09/12/2010 - 00:00

Dining down by the riverside

09/12/2010 - 00:00

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Brent Pollard has started from the ground up to re-establish a Perth riverside dining icon. Emily Morgan reports.

Dining down by the riverside

BRENT Pollard couldn’t resist the many attractions of Mosman Park’s renowned riverfront restaurant, now known as Mosmans; it was the colourful history of the place and its prime location that led him to buy the business in 2008.

The panoramic views of the Swan River are framed by Mosmans’ unobtrusive and relaxed styling – a far cry from what was Meads, the opulent fine dining restaurant with links back to some of the players from the WA Inc era.

“I can think of worse places to go on a daily basis. It’s an incredible site. That is the main reason I bought it, it’s a very special place,” Mr Pollard says.

While the history of the boatshed-turned restaurant and some of the characters who dined there attracted Mr Pollard to the establishment, he was determined to make a break with the past.

A large part of reinventing the restaurant has been changing its name and contemporising its interior; but the strategy behind getting people through the door has changed too.

Mosmans steered away from the ‘fine dining’ tag that came with its culinary offering and premium location, lowering prices and refining the menu. The resulting formula for success is simple – quality produce at a reasonable price, delivered well.

“We are positioning the place to be able to deliver things well and consistently, by aiming it at a quality dining offering that is affordable,” Mr Pollard says.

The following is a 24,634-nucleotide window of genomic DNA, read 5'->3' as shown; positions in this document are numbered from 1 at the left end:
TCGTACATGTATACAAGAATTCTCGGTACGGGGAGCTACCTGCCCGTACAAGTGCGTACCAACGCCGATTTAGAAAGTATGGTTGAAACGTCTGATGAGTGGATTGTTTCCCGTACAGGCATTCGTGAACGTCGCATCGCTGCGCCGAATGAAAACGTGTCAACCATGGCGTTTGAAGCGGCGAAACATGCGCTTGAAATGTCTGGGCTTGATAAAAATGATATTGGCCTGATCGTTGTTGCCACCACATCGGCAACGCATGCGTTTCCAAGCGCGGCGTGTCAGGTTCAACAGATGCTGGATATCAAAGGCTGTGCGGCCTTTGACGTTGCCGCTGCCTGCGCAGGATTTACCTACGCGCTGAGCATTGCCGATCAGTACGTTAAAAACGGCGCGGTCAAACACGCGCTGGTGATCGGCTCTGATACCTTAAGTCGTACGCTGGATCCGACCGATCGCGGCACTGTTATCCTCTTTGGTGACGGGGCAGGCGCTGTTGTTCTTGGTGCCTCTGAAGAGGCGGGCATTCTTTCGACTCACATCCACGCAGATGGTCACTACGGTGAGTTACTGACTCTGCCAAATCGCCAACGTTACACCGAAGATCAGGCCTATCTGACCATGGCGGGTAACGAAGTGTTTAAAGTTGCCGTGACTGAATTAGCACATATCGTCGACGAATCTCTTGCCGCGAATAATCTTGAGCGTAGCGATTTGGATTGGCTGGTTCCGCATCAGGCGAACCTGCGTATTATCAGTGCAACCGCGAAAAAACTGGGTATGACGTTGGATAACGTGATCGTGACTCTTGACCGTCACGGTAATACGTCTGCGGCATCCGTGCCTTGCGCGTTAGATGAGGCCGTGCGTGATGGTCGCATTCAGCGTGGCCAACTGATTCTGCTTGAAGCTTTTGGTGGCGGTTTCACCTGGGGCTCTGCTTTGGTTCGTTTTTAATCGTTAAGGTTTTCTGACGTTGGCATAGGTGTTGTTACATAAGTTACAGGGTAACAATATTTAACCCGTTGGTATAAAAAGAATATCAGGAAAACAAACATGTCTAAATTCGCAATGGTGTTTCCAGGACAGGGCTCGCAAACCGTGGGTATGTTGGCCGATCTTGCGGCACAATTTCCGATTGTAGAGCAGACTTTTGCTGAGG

“There is a tendency that, if you aim too high and you charge too much, you miss the core market you really want to attract. Most things in the modern world have to be at a sensible price to get sufficient customers.

“We are a sizable restaurant, we want to make sure we have sufficient patronage to make it all work.

“Clearly our customers are telling us that what we are offering meets the criteria, because we are doing very well in terms of the customers.”

Mosmans head chef Brad Hatfield, who has led the kitchen since July and been instrumental to the changes, agrees and points to the patronage as a sign the formula is working.

“People are really embracing us. We are building our own client base and it starts to show,” Mr Hatfield says.

To Mr Hatfield, bookings for 70 people on a Tuesday and a fully booked restaurant on a Wednesday evening are clear signs things are going well.

“It is an indication we are doing something right, we have got the product right, we have the pricing structure right, we have the delivery right ... and when you get those three working well together people will come back,” he says.

Mr Pollard says watching the restaurant’s following develop has been rewarding.

“These things are strange. When you open up something new, you have a sticky beak period, where every man and his dog seems to come and have a look at you. For the first few weeks you tend to get very busy very quickly,” he says.

“Then it tapers off and you are back into the normal business game of building your business slowly.

“I have noticed a steady increase. We are only 13 months old, but we have certainly moved a long way in a year.”

Bringing Mr Hatfield into the kitchen is symbolic of that progression. Mr Pollard says that, as the business grows, he is slowly building up the Mosmans team to foster further growth.

“You don’t know when you set up any new business what your income will be, your likely turnover, you can best guess, but you don’t know,” he says.

“You set off trying to keep your costs pared back as far as you can and hope you get the income that allows you to improve the number and quality of people that are here.

“We were straining because we needed a new level of expertise to manage the volume of business, and Brad has managed to fit in that gap perfectly.”

It is clear there is a mutual respect between the business owner and the head chef.

“For a chef to come into an environment as well run as this gives me an opportunity to do some interesting stuff, use great product and have a venue to back me up. For a chef that is important,” Mr Hatfield says.

 

 

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